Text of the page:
Trade using surface transportation between the U.S. and its North American neighbors, Canada and Mexico, was 11.5% higher in January 2012 than in January 2011, totaling $75.5 billion, according to the Bureau of Transportation Statistics of the U.S. Department of Transportation.

BTS, a part of the Research and Innovative Technology Administration, reported that the January 2012 value of U.S. surface transportation trade with Canada and Mexico rose 15.9% from January 2008, which was one month after the start of the recession, and 59.2% from January 2009, in the middle of the recession.

The value of U.S. surface transportation trade with Canada and Mexico in January increased by 82.8% compared to January 2002, a period of 10 years. Imports in January were up 72.7% since January 2002, while exports were up 96.5%.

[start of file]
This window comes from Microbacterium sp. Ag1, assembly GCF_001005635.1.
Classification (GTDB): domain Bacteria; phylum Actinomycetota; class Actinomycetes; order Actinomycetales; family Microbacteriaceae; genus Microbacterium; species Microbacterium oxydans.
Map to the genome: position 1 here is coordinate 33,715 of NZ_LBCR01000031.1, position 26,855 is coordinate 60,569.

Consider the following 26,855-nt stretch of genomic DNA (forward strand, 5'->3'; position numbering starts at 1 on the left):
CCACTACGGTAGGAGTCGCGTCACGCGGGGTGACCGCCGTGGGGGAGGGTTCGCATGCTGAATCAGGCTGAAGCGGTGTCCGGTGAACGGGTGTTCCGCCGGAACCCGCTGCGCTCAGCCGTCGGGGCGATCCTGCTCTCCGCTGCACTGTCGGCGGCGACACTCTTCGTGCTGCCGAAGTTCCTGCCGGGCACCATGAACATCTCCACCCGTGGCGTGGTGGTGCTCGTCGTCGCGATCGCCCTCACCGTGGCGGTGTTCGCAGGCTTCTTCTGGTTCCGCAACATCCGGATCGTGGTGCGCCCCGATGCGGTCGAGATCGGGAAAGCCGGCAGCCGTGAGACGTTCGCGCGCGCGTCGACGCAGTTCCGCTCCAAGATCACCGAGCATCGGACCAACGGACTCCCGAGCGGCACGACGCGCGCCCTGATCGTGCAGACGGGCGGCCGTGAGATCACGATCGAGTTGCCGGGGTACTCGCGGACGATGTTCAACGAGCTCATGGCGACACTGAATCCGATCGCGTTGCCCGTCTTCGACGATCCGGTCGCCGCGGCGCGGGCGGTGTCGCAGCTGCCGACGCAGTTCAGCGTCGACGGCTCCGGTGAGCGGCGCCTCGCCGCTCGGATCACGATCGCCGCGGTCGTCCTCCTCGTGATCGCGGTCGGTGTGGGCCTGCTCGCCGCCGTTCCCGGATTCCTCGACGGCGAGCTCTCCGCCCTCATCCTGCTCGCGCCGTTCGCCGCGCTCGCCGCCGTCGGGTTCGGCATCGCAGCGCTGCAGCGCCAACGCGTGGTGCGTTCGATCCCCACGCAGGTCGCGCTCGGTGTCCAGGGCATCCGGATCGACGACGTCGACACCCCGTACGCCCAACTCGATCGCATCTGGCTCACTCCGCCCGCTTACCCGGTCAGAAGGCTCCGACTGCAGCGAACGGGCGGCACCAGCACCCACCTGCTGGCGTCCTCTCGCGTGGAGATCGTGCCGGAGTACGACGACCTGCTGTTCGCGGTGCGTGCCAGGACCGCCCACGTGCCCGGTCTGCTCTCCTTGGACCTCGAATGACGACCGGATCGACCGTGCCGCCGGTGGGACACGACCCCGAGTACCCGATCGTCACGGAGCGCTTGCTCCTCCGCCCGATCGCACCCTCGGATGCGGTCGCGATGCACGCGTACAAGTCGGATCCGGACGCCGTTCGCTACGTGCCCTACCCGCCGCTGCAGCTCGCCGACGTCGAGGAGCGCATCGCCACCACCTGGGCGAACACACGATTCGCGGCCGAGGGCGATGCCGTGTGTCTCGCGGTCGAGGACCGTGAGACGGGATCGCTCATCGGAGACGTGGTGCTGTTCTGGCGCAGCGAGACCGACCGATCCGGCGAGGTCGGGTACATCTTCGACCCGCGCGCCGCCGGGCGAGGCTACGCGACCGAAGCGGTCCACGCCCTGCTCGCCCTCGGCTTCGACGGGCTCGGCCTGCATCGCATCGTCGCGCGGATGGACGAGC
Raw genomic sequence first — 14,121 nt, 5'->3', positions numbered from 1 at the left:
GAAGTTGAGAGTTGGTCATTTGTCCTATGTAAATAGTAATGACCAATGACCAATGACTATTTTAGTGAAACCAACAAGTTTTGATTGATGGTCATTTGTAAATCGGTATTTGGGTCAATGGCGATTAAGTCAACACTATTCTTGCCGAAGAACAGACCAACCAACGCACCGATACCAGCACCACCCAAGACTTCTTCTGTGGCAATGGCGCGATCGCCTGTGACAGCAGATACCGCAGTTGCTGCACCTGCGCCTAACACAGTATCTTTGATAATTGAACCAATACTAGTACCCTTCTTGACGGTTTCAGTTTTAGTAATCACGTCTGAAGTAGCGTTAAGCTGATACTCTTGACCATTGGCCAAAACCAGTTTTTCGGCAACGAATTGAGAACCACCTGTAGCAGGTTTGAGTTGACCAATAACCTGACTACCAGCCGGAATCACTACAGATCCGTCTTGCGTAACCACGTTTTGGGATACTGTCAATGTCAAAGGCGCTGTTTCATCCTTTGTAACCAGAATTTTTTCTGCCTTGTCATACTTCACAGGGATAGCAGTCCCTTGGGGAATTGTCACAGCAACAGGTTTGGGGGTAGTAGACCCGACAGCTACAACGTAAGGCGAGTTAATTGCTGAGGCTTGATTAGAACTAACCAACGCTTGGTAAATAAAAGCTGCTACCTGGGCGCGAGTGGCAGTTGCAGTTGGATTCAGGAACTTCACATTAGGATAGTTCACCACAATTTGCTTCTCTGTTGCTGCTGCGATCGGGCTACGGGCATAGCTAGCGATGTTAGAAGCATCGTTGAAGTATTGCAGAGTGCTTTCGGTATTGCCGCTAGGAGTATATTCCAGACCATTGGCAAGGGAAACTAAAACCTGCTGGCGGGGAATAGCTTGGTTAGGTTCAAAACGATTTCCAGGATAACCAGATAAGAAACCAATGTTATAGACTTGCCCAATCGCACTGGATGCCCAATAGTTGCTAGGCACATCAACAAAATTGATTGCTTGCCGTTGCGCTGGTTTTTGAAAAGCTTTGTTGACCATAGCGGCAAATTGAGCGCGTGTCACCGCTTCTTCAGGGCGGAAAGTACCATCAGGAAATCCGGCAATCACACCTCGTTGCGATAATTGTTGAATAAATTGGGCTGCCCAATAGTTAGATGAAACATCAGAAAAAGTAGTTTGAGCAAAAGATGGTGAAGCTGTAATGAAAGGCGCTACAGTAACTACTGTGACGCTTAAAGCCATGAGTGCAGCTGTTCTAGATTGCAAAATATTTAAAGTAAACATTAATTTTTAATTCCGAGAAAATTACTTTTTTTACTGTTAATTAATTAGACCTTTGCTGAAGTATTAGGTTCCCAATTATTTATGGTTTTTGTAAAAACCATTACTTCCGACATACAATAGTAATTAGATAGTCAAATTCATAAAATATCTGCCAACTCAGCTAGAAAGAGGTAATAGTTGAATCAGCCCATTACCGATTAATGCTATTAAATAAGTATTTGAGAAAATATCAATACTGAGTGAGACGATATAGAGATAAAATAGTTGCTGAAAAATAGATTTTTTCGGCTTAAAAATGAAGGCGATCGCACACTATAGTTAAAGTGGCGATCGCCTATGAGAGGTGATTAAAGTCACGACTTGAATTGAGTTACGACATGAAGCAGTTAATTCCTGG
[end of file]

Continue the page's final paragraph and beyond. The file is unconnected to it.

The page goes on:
Surface transportation includes freight movements by truck, rail, pipeline, mail, Foreign Trade Zones and other. In January, 86.3% of U.S. trade by value with Canada and Mexico moved via land, 9.8% moved by vessel, and 3.9% moved by air. By all modes of transportation, U.S.-Canada trade and U.S.-Mexico trade accounted for 16.2% and 12.8%, respectively, of total U.S.-world trade in January 2012.

U.S.-Canada and U.S.-Mexico surface transportation trade both increased compared to January 2011 with U.S.-Canada reaching $44.1 billion, a 9.6% increase, and U.S.-Mexico reaching $31.4 billion, a 14.3% increase.